Robert E. Gwyther, MD, MBA
Professor of Family Medicine
Director, Medical Student Programs
UNC Department of Family Medicine
Office: Department of Family Medicine
Chapel Hill, NC 27599-7595
AB (Chemistry), Adelbert College, Western Reserve University, 1966
MBA (Management), Case Western Reserve University, 1968
MD, Medical College of Ohio, 1975
Residency in Family Practice, Akron City Hospital, 1978
Faculty Development Fellowship in Family Medicine, UNC, 1980
Faculty Development Fellowship in Substance Abuse, UNC 1992
Clinical/Research/Medicine Related Interests
Medical Student Education
Bob's background in his own words
I started medical school at the age of 28, on the GI bill, married with children ages 1 and 3. Prior to that, I had been a paint chemist, a graduate business student, and a U.S. Coast Guard officer teaching Chemistry at the Coast Guard Academy. My prior “life experience” made medical school challenging, but served to help me understand the perspectives of parents, people in the military, and financially challenged married couples as I learned about medicine.
I joined the Department of Family Medicine at UNC in 1978 and have been working here since. I have advised medical students since the beginning. I find the relationships I have with patients, residents and students to be the most meaningful and rewarding aspects of my professional life.
Clinically, I practiced “full spectrum” family medicine, including obstetrics, for thirty years. I no longer practice in the inpatient setting, but continue to see outpatients in the Family Medicine Center, many of whom I delivered. I continue to care for people of all ages. I enjoy seeing patients with undifferentiated complaints, a history of substance abuse, doing office procedures, and problem solving in general.
I have held every faculty position in the Department of Family Medicine, except serving as the chair. This includes associate chair, residency director, inpatient services director, clinic director, and director of our outpatient laboratory. The job I have done the longest and enjoyed the most is directing medical student programs for the department. I began teaching Introduction to Medicine and physical diagnosis, which were combined into ICM, which I taught for 10 years. I directed the Family Medicine Clerkship for 13 years, and am currently directing the Ambulatory Care Selective, a fourth year course, which will be converted into the Advanced Practice Selective in 2009. I have coordinated the school’s substance abuse curriculum since 1994.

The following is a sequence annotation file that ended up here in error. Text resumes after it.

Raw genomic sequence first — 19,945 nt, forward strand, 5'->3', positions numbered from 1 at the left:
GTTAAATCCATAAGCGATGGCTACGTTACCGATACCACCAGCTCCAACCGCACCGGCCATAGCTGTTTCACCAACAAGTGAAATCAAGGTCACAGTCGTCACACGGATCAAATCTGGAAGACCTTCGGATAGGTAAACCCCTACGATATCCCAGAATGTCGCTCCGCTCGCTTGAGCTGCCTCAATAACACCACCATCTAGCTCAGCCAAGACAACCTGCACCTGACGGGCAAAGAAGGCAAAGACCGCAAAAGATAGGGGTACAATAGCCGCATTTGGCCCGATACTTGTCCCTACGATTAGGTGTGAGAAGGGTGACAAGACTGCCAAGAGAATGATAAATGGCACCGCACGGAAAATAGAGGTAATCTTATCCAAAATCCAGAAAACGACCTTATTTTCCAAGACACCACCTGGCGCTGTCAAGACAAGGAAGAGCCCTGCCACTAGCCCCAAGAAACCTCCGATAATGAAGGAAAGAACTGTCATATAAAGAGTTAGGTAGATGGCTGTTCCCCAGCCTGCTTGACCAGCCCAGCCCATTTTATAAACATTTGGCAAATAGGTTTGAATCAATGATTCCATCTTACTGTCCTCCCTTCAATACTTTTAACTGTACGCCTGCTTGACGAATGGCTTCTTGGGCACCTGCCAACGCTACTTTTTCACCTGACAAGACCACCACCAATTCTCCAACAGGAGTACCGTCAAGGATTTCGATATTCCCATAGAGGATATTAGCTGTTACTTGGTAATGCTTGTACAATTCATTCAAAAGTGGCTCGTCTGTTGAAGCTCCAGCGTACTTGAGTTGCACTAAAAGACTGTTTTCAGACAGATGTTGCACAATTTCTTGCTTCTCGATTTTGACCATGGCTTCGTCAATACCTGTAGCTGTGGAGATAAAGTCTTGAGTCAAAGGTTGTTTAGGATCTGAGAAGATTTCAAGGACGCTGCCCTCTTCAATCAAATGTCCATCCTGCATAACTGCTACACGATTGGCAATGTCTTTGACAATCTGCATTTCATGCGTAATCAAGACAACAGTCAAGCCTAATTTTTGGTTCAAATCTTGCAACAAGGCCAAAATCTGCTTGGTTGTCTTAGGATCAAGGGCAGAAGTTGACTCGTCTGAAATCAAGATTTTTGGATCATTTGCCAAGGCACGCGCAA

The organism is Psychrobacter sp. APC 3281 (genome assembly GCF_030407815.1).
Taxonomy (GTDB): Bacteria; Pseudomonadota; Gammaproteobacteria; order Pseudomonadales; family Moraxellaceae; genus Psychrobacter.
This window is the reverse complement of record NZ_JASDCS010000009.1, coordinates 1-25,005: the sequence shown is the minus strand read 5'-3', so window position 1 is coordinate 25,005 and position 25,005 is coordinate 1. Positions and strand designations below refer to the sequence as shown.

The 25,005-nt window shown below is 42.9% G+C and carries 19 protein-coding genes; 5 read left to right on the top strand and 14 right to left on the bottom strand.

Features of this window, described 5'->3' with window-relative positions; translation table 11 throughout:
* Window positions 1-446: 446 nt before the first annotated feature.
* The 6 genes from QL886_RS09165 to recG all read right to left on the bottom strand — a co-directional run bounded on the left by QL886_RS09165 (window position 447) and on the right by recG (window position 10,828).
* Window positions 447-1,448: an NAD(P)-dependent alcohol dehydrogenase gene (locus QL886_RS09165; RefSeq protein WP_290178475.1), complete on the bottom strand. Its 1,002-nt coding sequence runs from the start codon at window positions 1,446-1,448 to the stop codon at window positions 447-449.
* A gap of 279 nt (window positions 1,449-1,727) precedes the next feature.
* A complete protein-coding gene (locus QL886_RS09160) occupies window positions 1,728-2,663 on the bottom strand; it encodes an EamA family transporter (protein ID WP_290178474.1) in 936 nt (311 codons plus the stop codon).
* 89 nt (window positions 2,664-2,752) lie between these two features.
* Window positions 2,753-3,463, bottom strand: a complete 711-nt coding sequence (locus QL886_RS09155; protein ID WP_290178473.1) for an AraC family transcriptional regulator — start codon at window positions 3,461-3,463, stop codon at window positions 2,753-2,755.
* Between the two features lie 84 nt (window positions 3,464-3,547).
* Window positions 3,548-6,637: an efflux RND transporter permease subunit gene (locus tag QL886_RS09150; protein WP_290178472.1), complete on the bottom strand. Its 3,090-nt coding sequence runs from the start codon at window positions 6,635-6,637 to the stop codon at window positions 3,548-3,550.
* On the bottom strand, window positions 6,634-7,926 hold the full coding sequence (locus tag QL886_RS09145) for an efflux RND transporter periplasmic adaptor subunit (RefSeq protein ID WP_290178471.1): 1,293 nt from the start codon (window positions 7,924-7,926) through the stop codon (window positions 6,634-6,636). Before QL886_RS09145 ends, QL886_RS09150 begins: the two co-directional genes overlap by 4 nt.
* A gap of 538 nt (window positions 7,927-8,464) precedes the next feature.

My children are both grown, married and have children of their own. My daughter Marni is a nurse practitioner who lives in Durham and works for Piedmont Health Services. She and her husband James have two children: Elena, born in 2003 and Aidan, born in 2005. My son Ryan lives in Pelham, MA and works for the Amherst Fire Department as a fire fighter and a paramedic. He and his wife Chelsea have two daughters: Emma, born in 1998 and Avery, born in 2002. In my opinion, grandchildren are the icing on the cake of life. Lisa and I have been married since 1967 and live on Eastwood Lake in Chapel Hill. We like to play on the lake, especially with our grandchildren. My hobbies include fishing, kayaking and canoeing, reading novels, working out, playing guitar, singing folk music and traveling.
If asked whether I would choose to be a family physician again, my answer would be an unequivocal “yes”. I especially enjoy:
• Caring for people of all ages
• A variety of patient problems to see and manage
• Working with my hands, doing procedures, as well as working with my mind
• Problem solving to find the reasons for patients’ complaints
• Continuity relationships with patients
• Understanding people in the context of their families
I participate in medical politics, as an advocate for physicians and patients. I am a past president of the North Carolina Academy of Family Physicians and continue to participate in their leadership activities. I am also a member of the North Carolina Society of Addiction Medicine and serve on the Board of the North Carolina Physicians Health Program. I believe that physicians must be active in advocating for our profession, which is under constant scrutiny by the public and constant assault by the government and the insurance industry.
If asked, people who know me well would say that I am honest, forthright, reliable and good at giving useful feedback. Counting medical students and residents, I have had more than 100 advisees during my career at UNC. I look forward to helping the faculty to develop the new advising system for the School of Medicine.